The Corner

More on the Political Bias in Academia

As I have reported in these pages before, George Mason University’s Dan Klein has done a lot of work on the political bias against conservatives or free-marketeers in academia. Yesterday, over at Freakonomics, Stephen Dudner added to the conversation by commenting on a piece by John Tierney in the New York Times about the bias that “some of the world’s pre-eminent experts on bias discovered an unexpected form of it at their annual meeting.”

Tierney’s note about the bias:

It was identified by Jonathan Haidt, a social psychologist at the University of Virginia who studies the intuitive foundations of morality and ideology. He polled his audience at the San Antonio Convention Center, starting by asking how many considered themselves politically liberal. A sea of hands appeared, and Dr. Haidt estimated that liberals made up 80 percent of the 1,000 psychologists in the ballroom. When he asked for centrists and libertarians, he spotted fewer than three dozen hands. And then, when he asked for conservatives, he counted a grand total of three.

“This is a statistically impossible lack of diversity,” Dr. Haidt concluded, noting polls showing that 40 percent of Americans are conservative and 20 percent are liberal.

This part is really interesting:

“Anywhere in the world that social psychologists see women or minorities underrepresented by a factor of two or three, our minds jump to discrimination as the explanation,” said Dr. Haidt, who called himself a longtime liberal turned centrist. “But when we find out that conservatives are underrepresented among us by a factor of more than 100, suddenly everyone finds it quite easy to generate alternate explanations.”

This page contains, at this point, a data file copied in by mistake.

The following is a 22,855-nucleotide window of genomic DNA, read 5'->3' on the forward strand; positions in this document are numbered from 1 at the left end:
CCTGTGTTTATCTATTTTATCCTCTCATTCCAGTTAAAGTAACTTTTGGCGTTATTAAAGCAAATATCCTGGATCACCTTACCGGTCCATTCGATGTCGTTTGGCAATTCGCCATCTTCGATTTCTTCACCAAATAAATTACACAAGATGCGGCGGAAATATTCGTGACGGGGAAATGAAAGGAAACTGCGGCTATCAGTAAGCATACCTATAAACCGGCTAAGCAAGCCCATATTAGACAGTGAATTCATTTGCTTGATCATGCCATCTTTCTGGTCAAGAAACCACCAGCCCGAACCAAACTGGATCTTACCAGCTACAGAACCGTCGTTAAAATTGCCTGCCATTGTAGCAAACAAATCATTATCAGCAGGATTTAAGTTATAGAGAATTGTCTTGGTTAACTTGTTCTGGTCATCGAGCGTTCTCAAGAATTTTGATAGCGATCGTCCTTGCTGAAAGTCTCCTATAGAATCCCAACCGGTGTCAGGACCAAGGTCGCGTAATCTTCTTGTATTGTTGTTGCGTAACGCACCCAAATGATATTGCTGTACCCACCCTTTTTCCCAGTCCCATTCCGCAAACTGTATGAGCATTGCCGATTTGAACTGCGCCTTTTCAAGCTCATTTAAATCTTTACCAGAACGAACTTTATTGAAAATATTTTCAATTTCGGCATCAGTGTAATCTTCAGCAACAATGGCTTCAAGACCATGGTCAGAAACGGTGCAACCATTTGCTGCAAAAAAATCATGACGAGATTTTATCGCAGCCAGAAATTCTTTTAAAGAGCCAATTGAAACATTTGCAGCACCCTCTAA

Dubner makes a good point which is that under representation isn’t hard to understand in a self-selecting group. In fact, it is the point of the selection.

The lack of diversity isn’t actually “statistically impossible” in a self-selecting group. But that of course is the point. How can it be that an academic field is so politically homogeneous? What kind of biases does such homogeneity produce? What sort of ideas get crowded out? And how homogeneous are other disciplines?

I have to say that I was surprised at the overt political (leftward) bias exhibited by several prominent economists at the recent American Economics Association meetings, although my sample set was quite small.

Tierney concludes:

In the old version, the society announced that special funds to pay for travel to the annual meeting were available to students belonging to “underrepresented groups (i.e., ethnic or racial minorities, first-generation college students, individuals with a physical disability, and/or lesbian, gay, bisexual, or transgendered students).”

As Dr. Haidt noted in his speech, the “i.e.” implied that this was the exclusive, sacred list of “underrepresented groups.” The society took his suggestion to substitute “e.g.” — a change that leaves it open to other groups, too. Maybe, someday, even to conservatives.

Finally, a recent piece in the Chronicle of Higher Education reports on a new analysis that shows the left-leaning bias in Harvard University Press:

Harvard University Press’s output during the last decade has leaned heavily to the left, according to an analysis published this week in Econ Journal Watch. The press’s slant embodies and reinforces ideological disparities in academe, the paper argues, because faculty members are rewarded for publishing with prestigious presses like Harvard.

The analysis is here.

It would be interesting to understand why such bias exists (especially in economics where my bias tells me that it doesn’t make sense!). Also, does evidence of bias make it go away?

Thanks to Jason Fitchner for the pointer.

Veronique de Rugy is a senior research fellow at the Mercatus Center at George Mason University.

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